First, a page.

One enduring change in the management lexicon brought about by the dotcom revolution was the term business model—how a firm makes money. The concept had been in existence for decades, but the competition between "old" and "new" economy firms, with very different business models, helped to demonstrate its importance as a way of thinking about the basic choices firms make when it comes to their sources of revenue, their cost structure, and their make-or-buy options.
In the post-dotcom era, firms have continued to experiment with new business models, with some success. But genuinely new business models are hard to come by, and they aren’t as easily defended as they once were. Firms are therefore on the lookout for new forms of competitive advantage—they are looking for sources of distinctiveness that are enduring and hard to copy.
One intriguing possibility, as suggested by many of the company stories described in the MIX, is the idea that a firm’s Management Model can become a source of advantage. In fact, I would suggest that asking, "What is your Management Model?" is almost as important as asking "What is your business model?"
A Management Model is simply the set of choices made by executives about how the work of management gets done—about how they define objectives, motivate effort, coordinate activities, and allocate resources.
Notice two key features. First defining your Management Model is about making choices. In the airline industry there are several coexisting business models, and every firm knows it has to make an explicit choice about which one to adopt. Similarly, some industries already feature competing Management Models. For example, Linux, Google, and Microsoft all operate with very different Management Models (Linux is run through an open-source software community; Google has a highly-informal, university-like model; Microsoft has a more traditional, hierarchical structure), yet they compete head-to-head in the desktop operating system market. And Toyota operated for decades with a different Management Model from those of GM and Ford, despite having a very similar business model.
Second, we can put some structure around the concept by suggesting that the discipline of management has four specific dimensions. Managers have to decide where their organization—or their department or unit—is going (define objectives), and they have to get people to agree to go in that direction (motivate effort). The means by which they do this is to manage across (coordinate activities) and to manage down (making decisions). The framework, illustrated below, helps make this clear.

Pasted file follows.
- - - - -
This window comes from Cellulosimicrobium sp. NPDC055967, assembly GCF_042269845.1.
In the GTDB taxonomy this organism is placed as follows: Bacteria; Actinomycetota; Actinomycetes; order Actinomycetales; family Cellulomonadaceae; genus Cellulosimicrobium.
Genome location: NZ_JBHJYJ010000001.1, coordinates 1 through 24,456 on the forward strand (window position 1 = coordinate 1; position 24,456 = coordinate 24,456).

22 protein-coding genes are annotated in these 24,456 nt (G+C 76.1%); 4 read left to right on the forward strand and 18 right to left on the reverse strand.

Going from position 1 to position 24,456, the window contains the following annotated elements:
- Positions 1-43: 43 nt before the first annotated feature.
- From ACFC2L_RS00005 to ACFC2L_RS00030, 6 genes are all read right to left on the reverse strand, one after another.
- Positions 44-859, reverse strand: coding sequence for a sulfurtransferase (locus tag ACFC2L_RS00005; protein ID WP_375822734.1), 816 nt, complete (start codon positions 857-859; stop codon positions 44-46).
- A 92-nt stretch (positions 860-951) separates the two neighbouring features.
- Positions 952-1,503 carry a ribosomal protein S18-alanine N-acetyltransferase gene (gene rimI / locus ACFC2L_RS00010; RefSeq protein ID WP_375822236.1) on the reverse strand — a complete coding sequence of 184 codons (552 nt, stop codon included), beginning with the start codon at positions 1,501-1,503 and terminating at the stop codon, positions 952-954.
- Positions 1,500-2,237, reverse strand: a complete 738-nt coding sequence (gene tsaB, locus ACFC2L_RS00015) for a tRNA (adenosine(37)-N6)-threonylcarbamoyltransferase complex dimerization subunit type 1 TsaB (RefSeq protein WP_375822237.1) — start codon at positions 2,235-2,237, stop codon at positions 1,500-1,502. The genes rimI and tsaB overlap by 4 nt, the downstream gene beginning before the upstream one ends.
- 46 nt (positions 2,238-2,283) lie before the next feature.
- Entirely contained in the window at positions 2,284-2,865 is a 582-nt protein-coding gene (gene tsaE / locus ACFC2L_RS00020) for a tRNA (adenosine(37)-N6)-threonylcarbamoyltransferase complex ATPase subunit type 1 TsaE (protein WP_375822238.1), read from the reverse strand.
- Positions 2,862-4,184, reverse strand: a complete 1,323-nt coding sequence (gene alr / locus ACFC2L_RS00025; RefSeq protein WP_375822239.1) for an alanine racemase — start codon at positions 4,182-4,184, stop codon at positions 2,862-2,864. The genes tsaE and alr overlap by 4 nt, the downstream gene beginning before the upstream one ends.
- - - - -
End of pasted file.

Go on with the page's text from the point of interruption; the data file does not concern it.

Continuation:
The four dimensions of management
For each of the four dimensions, it is possible to identify different principles by which that activity is undertaken. On the left side, we see what might be called "traditional" principles that everyone can recognise. On the right side, we see "alternative" principles that are less well-known but are arguably more relevant to today’s fast-moving business environment.
- Choices about how activities are coordinated in the firm. Do managers focus on using formal and well-structured management processes to deliver outputs? Or do they encourage a process of informal and spontaneous coordination through mutual adjustment?
- Choices about how decisions are made in the firm. Do managers take personal responsibility for decision making, and rely primarily on their own deep knowledge and experience? Or do they prefer to tap into the disparate knowledge of their subordinates and assign collective responsibility?
- Choices about the nature of the objectives the firm pursues. Do managers have a clear set of short-term goals for the firm? Or do they pursue an oblique, or indirect, path through the definition of a higher-level and longer-term set of objectives?
- Choices about how individuals are motivated to pursue these objectives. Do managers attempt to hire and retain good people by making extrinsic rewards, such as salary, benefits, and bonuses attractive? Or do they focus on intrinsic rewards such as the opportunity to contribute to society, a feeling of achievement, or peer recognition?
Of course the alternative principle in each case seems more alluring, but actually I don’t believe all firms should be seeking to move that way—the traditional principles have served large successful firms such as Exxon and Walmart well for decades. The point, rather, is to suggest that by understanding the spectrum of choices available, executives are in a position to make more enlightened decisions about whether and how to change. It’s also worth noting that these are rarely either-or choices. In many progressive firms managers are attempting to do both— to motivate people through a combination of intrinsic and extrinsic rewards, for example. In my experience, firms never reach a position of delivering on both sides to the maximal level, because they involve tradeoffs and choices. So it is useful–for the sake of exposition–to consider the two poles on each dimension separately.
The bottom line here: there is no sure recipe for success in developing your management model—there are many valid approaches—but one sure recipe for trouble is to not give some considered thought to the choices you are making.
Questions to consider:
- What's the best way to balance traditional and "alternative" Management Models?
- How would you initiate the conversation about evolving your Management Model in your organization?
- What's more important: business model or management model? And how are they linked?
- What examples have you come across of particularly effective Management Models?